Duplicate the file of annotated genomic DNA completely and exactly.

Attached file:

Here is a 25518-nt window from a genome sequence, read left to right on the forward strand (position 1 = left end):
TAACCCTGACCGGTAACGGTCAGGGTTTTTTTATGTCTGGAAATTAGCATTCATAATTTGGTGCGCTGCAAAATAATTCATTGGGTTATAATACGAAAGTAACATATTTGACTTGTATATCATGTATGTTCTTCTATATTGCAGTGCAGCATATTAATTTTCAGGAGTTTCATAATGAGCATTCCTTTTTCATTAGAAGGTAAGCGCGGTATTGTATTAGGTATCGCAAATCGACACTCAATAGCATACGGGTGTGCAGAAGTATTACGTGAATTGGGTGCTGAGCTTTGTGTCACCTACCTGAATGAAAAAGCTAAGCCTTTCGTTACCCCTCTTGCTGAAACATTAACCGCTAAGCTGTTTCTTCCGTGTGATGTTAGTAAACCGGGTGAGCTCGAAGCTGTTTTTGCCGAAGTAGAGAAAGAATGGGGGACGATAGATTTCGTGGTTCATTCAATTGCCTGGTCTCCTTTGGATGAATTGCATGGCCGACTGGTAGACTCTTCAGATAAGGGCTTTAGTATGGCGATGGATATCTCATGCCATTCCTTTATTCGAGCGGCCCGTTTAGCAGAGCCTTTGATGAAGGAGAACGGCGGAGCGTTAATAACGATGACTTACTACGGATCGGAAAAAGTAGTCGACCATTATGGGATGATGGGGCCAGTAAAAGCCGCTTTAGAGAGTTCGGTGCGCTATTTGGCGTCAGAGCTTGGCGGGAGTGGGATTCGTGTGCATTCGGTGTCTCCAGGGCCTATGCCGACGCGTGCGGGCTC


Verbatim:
Here is a 25518-nt window from a genome sequence, read left to right on the forward strand (position 1 = left end):
TAACCCTGACCGGTAACGGTCAGGGTTTTTTTATGTCTGGAAATTAGCATTCATAATTTGGTGCGCTGCAAAATAATTCATTGGGTTATAATACGAAAGTAACATATTTGACTTGTATATCATGTATGTTCTTCTATATTGCAGTGCAGCATATTAATTTTCAGGAGTTTCATAATGAGCATTCCTTTTTCATTAGAAGGTAAGCGCGGTATTGTATTAGGTATCGCAAATCGACACTCAATAGCATACGGGTGTGCAGAAGTATTACGTGAATTGGGTGCTGAGCTTTGTGTCACCTACCTGAATGAAAAAGCTAAGCCTTTCGTTACCCCTCTTGCTGAAACATTAACCGCTAAGCTGTTTCTTCCGTGTGATGTTAGTAAACCGGGTGAGCTCGAAGCTGTTTTTGCCGAAGTAGAGAAAGAATGGGGGACGATAGATTTCGTGGTTCATTCAATTGCCTGGTCTCCTTTGGATGAATTGCATGGCCGACTGGTAGACTCTTCAGATAAGGGCTTTAGTATGGCGATGGATATCTCATGCCATTCCTTTATTCGAGCGGCCCGTTTAGCAGAGCCTTTGATGAAGGAGAACGGCGGAGCGTTAATAACGATGACTTACTACGGATCGGAAAAAGTAGTCGACCATTATGGGATGATGGGGCCAGTAAAAGCCGCTTTAGAGAGTTCGGTGCGCTATTTGGCGTCAGAGCTTGGCGGGAGTGGGATTCGTGTGCATTCGGTGTCTCCAGGGCCTATGCCGACGCGTGCGGGCTC